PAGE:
I’m calling on Gov. Mike Parson, my state senator, Caleb Rowden, and our Columbia area state representatives to support this legislation that keeps our farmland available for domestic food production.
As a constituent, you can encourage your representative to vote for this bill. You can also become more involved in the choices you make by asking stores and restaurants where they get their meat and supporting groups such as the Missouri Rural Crisis Center and Patchwork Family Farms.
Original source: Missourian

Columbia Missourian | 15 January 2020

 

Free is Never Free

It has finally warmed up and i moved my laying hens out of their winter abode in the garden into their new safe haven of a fenced lot in the pasture.  I then move them about once a week, depending on forage availability during the growing season.  Now, warm weather, sunshine, lengthening daylight, and out on pasture make happy hens lay oodles of eggs.

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To keep these Welsummers safe, i must use an electrified netting or every critter in the country will kill them.  Even the hawks and eagles circle above, but chickens can be smart and they’ll spot an aerial predator immediately and take cover in their eggmobile.  
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Winter abode

When i posted these photos on Facebook, one fellow suggested, ‘ Eggs are hard to come by at some of the big city grocery stores these days… you might wanna put those up on Amazon (:’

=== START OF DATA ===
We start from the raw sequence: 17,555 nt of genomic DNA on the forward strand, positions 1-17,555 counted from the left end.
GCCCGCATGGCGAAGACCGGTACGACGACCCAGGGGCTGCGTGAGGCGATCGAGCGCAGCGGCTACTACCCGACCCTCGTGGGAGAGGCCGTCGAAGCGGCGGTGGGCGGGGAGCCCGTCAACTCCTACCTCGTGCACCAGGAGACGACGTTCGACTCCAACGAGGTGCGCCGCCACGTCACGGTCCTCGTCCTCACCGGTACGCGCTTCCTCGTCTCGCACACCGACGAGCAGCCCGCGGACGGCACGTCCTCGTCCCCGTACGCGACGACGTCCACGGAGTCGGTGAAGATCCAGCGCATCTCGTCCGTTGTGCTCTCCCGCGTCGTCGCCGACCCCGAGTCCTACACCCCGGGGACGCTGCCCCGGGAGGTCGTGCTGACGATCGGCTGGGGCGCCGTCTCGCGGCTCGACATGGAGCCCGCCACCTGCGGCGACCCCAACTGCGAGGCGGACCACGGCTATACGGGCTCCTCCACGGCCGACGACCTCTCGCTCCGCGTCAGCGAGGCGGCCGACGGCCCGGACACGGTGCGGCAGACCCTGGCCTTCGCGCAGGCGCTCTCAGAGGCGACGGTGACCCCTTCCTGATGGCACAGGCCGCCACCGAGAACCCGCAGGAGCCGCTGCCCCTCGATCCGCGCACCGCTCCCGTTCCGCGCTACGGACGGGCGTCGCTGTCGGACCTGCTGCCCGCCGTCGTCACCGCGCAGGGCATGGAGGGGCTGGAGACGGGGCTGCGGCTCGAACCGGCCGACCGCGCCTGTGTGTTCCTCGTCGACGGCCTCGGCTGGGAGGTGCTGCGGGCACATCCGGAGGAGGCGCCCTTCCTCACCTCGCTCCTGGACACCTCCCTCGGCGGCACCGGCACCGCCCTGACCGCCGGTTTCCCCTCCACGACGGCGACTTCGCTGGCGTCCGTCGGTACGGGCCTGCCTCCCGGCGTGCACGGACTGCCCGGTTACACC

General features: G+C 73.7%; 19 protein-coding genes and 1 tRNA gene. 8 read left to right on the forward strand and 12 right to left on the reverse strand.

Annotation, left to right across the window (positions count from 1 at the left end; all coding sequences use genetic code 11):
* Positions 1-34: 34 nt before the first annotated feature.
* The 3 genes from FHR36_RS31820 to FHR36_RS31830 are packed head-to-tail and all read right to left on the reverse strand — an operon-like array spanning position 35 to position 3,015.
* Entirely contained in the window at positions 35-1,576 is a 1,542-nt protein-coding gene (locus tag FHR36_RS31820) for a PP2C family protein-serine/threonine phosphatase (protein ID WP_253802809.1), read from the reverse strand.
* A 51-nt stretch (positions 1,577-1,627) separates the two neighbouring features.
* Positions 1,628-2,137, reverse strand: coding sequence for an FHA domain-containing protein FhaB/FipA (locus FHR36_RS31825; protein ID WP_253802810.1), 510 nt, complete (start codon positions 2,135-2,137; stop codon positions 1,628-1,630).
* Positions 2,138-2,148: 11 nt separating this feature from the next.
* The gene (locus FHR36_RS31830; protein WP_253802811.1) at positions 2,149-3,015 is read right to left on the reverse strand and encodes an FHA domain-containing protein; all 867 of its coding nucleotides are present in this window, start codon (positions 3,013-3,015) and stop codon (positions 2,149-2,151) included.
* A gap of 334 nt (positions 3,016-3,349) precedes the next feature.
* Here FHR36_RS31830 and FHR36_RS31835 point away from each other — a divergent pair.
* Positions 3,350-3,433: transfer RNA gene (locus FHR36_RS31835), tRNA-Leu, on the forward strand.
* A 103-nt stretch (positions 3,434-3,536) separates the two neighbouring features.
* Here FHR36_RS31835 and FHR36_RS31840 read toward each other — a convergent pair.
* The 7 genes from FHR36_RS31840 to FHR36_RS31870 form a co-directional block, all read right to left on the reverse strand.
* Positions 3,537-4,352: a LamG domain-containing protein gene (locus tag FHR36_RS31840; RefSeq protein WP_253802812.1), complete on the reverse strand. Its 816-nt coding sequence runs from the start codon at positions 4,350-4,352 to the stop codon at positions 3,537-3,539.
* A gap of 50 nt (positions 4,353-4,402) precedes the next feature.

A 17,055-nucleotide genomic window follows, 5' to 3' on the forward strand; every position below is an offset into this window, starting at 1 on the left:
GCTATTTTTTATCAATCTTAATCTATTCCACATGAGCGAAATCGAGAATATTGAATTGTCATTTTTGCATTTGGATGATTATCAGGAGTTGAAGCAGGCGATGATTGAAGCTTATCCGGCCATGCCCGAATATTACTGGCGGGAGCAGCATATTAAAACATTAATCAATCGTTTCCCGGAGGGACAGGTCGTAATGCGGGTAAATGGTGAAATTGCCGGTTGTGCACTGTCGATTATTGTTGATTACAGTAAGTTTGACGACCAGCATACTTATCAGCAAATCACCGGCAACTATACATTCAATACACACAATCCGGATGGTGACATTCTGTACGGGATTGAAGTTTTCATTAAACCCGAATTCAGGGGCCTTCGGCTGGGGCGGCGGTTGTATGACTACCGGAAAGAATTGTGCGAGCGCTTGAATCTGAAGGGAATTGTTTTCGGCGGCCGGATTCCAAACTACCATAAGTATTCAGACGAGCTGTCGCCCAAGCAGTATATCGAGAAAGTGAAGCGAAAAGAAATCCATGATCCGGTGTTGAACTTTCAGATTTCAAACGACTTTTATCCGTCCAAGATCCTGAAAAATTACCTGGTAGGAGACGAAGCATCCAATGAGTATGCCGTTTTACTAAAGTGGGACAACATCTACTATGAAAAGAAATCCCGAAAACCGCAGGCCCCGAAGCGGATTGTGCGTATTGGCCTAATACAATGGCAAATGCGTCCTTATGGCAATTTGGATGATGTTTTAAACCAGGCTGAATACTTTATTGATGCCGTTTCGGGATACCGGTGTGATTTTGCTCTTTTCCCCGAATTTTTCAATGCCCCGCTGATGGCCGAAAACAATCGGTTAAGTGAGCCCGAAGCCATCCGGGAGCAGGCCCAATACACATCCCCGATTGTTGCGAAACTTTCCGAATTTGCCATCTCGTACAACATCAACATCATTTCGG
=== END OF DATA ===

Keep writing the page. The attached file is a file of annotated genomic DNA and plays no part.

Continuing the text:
Given the expense and logistics of shipping a very breakable commodity, it’s just not worth the cost, so i end up giving away extras to people who help me throughout the year and will never accept a payment.  Plus, nobody is going to pay what it actually costs to produce them.  Springtime provides a lot of eggs, but the supply will dwindle as the daylight hours are shortened and as hens get older.  Prime laying is only through their third year of life (max!)

Please know, however, that i don’t just give them away willy nilly (i do like to give them to people who do things for me but will never take payment) because it harms those who are trying to make a living at it. In a similar fashion, when US Aid sends tons of grain as a ‘help’ to other countries, it drives down the market price for the local farmers scratching out a living. Much the same happens here when our markets are opened to meat that is produced overseas for far less than what we can produce it here. Free stuff is never free.